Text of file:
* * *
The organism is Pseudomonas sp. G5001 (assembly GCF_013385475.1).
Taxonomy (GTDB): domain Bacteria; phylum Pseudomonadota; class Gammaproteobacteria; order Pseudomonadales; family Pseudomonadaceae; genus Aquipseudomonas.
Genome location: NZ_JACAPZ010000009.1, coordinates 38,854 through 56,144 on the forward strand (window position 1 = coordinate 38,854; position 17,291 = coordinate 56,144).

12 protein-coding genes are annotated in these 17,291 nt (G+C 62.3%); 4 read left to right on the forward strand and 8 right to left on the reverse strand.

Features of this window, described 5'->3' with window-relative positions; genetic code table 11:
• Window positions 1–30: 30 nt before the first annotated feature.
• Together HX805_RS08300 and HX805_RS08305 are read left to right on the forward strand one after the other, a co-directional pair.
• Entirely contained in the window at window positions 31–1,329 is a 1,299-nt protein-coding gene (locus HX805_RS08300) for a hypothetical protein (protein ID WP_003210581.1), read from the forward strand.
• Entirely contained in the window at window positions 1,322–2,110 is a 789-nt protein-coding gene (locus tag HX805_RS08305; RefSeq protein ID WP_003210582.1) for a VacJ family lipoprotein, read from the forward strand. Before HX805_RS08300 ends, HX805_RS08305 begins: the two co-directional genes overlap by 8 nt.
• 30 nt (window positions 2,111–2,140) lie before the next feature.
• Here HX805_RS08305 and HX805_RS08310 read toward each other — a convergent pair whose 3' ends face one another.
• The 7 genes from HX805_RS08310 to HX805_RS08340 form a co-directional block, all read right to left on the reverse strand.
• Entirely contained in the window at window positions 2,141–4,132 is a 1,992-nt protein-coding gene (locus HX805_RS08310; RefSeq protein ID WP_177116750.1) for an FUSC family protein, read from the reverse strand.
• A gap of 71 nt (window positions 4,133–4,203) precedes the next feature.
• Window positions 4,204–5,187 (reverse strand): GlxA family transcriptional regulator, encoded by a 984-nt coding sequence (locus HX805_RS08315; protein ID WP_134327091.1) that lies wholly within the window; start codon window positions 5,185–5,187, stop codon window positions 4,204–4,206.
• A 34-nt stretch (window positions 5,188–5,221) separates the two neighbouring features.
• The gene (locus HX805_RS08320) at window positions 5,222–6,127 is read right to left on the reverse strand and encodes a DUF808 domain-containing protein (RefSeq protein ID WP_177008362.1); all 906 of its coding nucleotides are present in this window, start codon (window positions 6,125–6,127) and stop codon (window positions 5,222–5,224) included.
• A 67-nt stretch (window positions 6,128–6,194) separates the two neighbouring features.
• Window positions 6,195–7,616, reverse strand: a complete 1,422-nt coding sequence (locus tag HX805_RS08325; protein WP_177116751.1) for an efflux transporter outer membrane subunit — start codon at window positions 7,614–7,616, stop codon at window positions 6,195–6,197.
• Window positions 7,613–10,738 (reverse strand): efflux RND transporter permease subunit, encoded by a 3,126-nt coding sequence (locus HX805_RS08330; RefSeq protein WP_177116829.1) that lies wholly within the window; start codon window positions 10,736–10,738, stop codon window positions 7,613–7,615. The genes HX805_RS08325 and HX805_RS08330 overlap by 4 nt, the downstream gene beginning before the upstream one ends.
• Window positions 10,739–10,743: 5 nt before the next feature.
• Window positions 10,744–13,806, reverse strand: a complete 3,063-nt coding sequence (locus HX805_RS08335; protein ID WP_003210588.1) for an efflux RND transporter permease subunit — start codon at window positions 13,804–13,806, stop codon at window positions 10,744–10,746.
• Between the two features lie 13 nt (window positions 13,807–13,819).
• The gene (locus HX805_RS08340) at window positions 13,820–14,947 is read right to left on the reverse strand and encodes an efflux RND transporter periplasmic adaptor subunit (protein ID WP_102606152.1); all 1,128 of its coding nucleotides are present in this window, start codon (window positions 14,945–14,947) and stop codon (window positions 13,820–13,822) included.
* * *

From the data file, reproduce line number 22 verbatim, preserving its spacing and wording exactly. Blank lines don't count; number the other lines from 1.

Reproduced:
• Window positions 10,744–13,806, reverse strand: a complete 3,063-nt coding sequence (locus HX805_RS08335; protein ID WP_003210588.1) for an efflux RND transporter permease subunit — start codon at window positions 13,804–13,806, stop codon at window positions 10,744–10,746.